Having the euro isn’t the dividing line. The whole social convergence issue is also linked to the internal market. Today, we have a high level of deep economic integration, but what happens when common standards do not go beyond product market standards? Why shouldn’t we have European social standards? At a certain moment, we’re going to have a serious problem with the legitimacy of this internal market. For example, we have a lot of health and safety directives on the European level. Now, why do we have this? One of the reasons is that it is difficult to say that we are not going to have a level playing field on health and safety and that it would be a variable for competitiveness. Wages? We don’t have the same problem. It is seen as factor for competitiveness.

If wages and social protection are variables in the race to the bottom between EU members – with low or no taxes used to make themselves attractive – then no state is going to be able to afford a welfare programme. Good social protection is expensive. In the existing logic, you enter into a vicious circle: governments have less money for social protection because they lose out on taxation and then they can’t raise the social security contributions because that’s also claimed to be damaging to competitiveness by companies.

Across the world, the extreme flexibilisation and atomisation of work renders collective action extremely difficult. How can we build collective power and fight for workers’ rights in the era of Amazon Mechanical Turk?

To really talk about Amazon Mechanical Turk, a platform that distributes work across the globe, you’ve got to ask where does labour supply and demand come from. You can only leverage policy tools when you know where the people are. This kind of virtual platform makes all workers across the globe compete with one another. It’s presented as a great leap forward because you can work wherever you want, whenever you want, and be your own boss. But it’s not true. You’re not your own boss because you’re told exactly what to do, how to do it, and when to do it. You have no way to protest because somebody else would do it instead of you and none of these platforms are actually registered as employers.

So how do you then build a collective, something akin to a class consciousness, around these virtual platforms where workers never meet and aren’t able to share their concerns? There are a lot of experiments taking place right now to fight back. Platforms like Turkopticon allow workers to rate the companies that ‘hire’ them. Fair Crowd Work collects information about crowd work, app-based work, and other ‘platform work’ from the perspective of workers and unions. It was set up by IG Metall (the German Metalworkers’ Union), the Austrian Chamber of Labour, the Austrian Trade Union Confederation, and the Swedish white-collar union Unionen.

These virtual communities of platform workers are being created to identify the collective concerns and the collective actions that could address them. This is a start to create a collective consciousness and build power. In addition, others such as the Swedish trade unions are developing ideas how to set up a body where the social partners could set standards for the industry including collective agreements. In fact, in Denmark, it is claimed that the world’s first-ever collective agreement introducing minimum standards has been concluded between a union and a platform for cleaning services in private homes.  Simultaneously trade unions are also supporting crowd workers on strike and in court cases.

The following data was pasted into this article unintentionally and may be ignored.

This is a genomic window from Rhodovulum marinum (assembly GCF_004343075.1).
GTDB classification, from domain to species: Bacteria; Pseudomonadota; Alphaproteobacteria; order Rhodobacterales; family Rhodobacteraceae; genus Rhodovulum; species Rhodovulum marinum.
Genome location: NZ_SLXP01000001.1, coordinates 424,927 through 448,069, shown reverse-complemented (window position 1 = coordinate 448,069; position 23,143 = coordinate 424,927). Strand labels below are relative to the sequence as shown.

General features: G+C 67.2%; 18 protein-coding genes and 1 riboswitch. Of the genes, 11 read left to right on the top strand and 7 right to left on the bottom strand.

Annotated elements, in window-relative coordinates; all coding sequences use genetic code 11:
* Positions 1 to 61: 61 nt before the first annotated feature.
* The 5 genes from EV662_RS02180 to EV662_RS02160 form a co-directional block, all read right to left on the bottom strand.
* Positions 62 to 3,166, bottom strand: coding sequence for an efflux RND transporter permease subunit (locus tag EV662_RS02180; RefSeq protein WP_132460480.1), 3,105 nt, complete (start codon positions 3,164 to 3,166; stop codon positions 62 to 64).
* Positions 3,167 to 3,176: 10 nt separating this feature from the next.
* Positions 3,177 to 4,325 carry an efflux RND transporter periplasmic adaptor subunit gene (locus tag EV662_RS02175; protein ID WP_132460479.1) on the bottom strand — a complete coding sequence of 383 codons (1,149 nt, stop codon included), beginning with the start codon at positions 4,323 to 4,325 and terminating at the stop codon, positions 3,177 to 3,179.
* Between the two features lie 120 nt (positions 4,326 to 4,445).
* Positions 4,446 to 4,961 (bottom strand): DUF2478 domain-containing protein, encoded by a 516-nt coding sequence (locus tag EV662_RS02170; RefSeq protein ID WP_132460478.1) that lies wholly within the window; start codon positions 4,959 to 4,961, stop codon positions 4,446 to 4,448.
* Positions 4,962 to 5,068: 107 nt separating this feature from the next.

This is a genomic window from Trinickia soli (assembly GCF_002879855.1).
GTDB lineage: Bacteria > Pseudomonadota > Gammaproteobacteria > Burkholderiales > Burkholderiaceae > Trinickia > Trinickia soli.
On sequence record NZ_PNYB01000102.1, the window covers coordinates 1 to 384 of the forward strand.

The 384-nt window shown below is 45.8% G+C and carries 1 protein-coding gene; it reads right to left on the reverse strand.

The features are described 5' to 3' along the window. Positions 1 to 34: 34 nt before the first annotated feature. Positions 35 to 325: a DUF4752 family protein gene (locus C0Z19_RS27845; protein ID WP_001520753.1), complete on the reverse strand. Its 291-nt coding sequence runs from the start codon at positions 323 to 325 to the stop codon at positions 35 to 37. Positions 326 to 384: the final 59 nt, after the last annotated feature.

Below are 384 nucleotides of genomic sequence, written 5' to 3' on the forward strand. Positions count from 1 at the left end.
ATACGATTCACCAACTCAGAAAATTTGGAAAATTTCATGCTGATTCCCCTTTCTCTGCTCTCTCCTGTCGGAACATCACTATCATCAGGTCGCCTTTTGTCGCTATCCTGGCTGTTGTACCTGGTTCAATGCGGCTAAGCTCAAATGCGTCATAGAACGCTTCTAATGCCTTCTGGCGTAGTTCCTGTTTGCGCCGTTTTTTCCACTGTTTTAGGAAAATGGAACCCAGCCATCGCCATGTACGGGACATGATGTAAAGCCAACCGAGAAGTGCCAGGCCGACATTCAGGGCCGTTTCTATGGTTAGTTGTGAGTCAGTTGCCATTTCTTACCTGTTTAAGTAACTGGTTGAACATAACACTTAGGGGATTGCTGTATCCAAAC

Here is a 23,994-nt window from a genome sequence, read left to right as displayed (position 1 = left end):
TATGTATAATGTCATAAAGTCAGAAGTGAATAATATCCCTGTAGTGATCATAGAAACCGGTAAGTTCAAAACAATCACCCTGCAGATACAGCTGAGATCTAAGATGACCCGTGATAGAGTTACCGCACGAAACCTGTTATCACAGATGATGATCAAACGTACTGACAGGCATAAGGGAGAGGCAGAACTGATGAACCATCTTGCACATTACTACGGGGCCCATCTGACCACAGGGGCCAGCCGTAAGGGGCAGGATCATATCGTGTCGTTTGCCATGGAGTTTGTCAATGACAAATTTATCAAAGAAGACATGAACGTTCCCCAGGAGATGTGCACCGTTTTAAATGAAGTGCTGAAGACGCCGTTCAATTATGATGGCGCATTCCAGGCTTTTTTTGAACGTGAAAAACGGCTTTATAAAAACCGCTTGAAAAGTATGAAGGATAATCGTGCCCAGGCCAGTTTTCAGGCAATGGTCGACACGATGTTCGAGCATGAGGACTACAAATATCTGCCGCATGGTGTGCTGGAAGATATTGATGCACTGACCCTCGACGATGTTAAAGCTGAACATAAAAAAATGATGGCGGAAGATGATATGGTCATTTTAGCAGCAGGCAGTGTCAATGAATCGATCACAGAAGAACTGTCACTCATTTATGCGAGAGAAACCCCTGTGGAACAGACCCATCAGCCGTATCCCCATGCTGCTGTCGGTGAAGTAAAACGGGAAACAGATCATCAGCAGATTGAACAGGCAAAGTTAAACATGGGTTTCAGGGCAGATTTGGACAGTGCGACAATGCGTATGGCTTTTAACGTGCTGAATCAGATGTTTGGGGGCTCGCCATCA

As these issues are global and these businesses are world traders, institutions such as the World Trade Organization, the International Labour Organization, and the European Union need to deal with them, as well as the Global Union Federations. Ultimately these issues need to be addressed at the global level on which platforms like Amazon Mechanical Turk, Task Rabbit, and Upwork operate.

For platforms such as Uber or food delivery, it’s different and probably easier because you have people physically in the same territory in city centres. Though initially not a huge success, the strikes and protests of riders, drivers, and couriers have raised awareness and started to create a trans-European workers’ network; their associational power is in the making. In May, food-delivery riders in Bologna, together with traditional unions, have had a first success with introducing a charter, if on a voluntary basis, setting minimum standards. They have won some court victories and are pushing platforms to adapt. They want a wage-earner status but that’s going to be a very long battle. In the meantime, there seems to be the need a new ‘worker’ status in the European Union. Now, in most Member States you are more or less either self-employed or wage earner. But British law has created a new status – that of the ‘worker’ with minimum wage and basic social entitlements attached. Intermediate worker categories tend not to resolve any of the fundamental classificatory problems, however, but rather add to the confusion.

Why would a proposal around the ‘worker’ status be a good idea?

Today a lot people at work are self-employed or have a hybrid status and hence don’t constitute the core basis of wage earners upon which trade unions were founded. The constraints under which they work are those of wage-earners but they don’t have the same rights. In order to provide more protection and rights, the status of worker, if defined adequately, could probably improve some of the weird (and often vulnerable) statuses across the EU.

 

[1] The European Semester is an annual process whereby the European Commission reviews the economic performance of each EU country and makes tailored policy recommendations to national governments.

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The Struggle for Social Europe